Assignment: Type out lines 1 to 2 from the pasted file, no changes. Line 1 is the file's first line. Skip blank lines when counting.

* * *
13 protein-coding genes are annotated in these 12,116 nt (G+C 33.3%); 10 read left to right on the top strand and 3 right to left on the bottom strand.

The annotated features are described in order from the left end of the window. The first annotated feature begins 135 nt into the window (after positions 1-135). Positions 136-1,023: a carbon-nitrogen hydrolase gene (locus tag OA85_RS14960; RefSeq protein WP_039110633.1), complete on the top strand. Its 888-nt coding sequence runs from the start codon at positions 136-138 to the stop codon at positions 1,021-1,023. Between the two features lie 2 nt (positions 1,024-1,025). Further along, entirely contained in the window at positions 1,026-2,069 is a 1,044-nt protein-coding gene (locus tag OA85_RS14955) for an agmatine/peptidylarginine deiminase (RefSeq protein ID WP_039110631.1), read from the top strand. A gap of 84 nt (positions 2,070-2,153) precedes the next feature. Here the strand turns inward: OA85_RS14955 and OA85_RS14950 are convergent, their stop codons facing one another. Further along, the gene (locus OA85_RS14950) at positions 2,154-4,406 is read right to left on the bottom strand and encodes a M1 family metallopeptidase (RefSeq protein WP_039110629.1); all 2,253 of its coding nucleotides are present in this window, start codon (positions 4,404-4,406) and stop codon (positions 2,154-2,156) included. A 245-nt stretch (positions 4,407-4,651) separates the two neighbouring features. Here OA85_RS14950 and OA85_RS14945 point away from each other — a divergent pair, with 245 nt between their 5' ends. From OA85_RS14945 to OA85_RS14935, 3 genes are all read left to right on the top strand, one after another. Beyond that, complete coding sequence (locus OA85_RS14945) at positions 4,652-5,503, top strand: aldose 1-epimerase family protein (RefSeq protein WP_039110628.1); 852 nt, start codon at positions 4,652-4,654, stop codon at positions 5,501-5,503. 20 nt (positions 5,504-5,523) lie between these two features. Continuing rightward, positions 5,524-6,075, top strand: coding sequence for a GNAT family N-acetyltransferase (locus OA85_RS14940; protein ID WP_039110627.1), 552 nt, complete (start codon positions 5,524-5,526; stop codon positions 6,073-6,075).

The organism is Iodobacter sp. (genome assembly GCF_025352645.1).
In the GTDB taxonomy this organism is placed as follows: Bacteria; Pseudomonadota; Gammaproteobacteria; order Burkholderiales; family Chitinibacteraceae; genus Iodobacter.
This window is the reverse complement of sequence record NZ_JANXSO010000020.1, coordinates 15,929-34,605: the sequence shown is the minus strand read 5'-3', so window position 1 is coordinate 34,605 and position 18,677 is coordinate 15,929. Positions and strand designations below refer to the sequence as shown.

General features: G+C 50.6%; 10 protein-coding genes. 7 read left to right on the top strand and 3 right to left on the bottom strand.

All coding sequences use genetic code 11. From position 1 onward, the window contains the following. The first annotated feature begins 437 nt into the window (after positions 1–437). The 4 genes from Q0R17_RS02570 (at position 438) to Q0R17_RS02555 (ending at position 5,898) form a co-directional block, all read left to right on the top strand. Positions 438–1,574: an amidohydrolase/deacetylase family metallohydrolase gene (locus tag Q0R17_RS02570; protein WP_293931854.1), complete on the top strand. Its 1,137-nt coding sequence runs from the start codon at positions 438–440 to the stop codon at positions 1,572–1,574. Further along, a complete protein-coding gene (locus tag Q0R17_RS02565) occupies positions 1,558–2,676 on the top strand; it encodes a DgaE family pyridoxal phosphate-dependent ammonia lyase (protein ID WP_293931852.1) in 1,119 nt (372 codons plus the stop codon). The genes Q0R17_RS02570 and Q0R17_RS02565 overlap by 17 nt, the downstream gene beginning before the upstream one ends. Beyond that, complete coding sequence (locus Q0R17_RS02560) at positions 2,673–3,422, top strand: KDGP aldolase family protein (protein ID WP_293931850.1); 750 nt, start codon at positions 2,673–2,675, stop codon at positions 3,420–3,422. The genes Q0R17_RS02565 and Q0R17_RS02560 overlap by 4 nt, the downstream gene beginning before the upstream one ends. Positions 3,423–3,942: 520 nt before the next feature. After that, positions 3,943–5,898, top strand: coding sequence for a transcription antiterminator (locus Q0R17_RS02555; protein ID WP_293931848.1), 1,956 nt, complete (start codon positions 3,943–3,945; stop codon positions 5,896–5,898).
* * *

13 protein-coding genes are annotated in these 12,116 nt (G+C 33.3%); 10 read left to right on the top strand and 3 right to left on the bottom strand.

The annotated features are described in order from the left end of the window. The first annotated feature begins 135 nt into the window (after positions 1-135). Positions 136-1,023: a carbon-nitrogen hydrolase gene (locus tag OA85_RS14960; RefSeq protein WP_039110633.1), complete on the top strand. Its 888-nt coding sequence runs from the start codon at positions 136-138 to the stop codon at positions 1,021-1,023. Between the two features lie 2 nt (positions 1,024-1,025). Further along, entirely contained in the window at positions 1,026-2,069 is a 1,044-nt protein-coding gene (locus tag OA85_RS14955) for an agmatine/peptidylarginine deiminase (RefSeq protein ID WP_039110631.1), read from the top strand. A gap of 84 nt (positions 2,070-2,153) precedes the next feature. Here the strand turns inward: OA85_RS14955 and OA85_RS14950 are convergent, their stop codons facing one another. Further along, the gene (locus OA85_RS14950) at positions 2,154-4,406 is read right to left on the bottom strand and encodes a M1 family metallopeptidase (RefSeq protein WP_039110629.1); all 2,253 of its coding nucleotides are present in this window, start codon (positions 4,404-4,406) and stop codon (positions 2,154-2,156) included. A 245-nt stretch (positions 4,407-4,651) separates the two neighbouring features. Here OA85_RS14950 and OA85_RS14945 point away from each other — a divergent pair, with 245 nt between their 5' ends. From OA85_RS14945 to OA85_RS14935, 3 genes are all read left to right on the top strand, one after another. Beyond that, complete coding sequence (locus OA85_RS14945) at positions 4,652-5,503, top strand: aldose 1-epimerase family protein (RefSeq protein WP_039110628.1); 852 nt, start codon at positions 4,652-4,654, stop codon at positions 5,501-5,503. 20 nt (positions 5,504-5,523) lie between these two features. Continuing rightward, positions 5,524-6,075, top strand: coding sequence for a GNAT family N-acetyltransferase (locus OA85_RS14940; protein ID WP_039110627.1), 552 nt, complete (start codon positions 5,524-5,526; stop codon positions 6,073-6,075).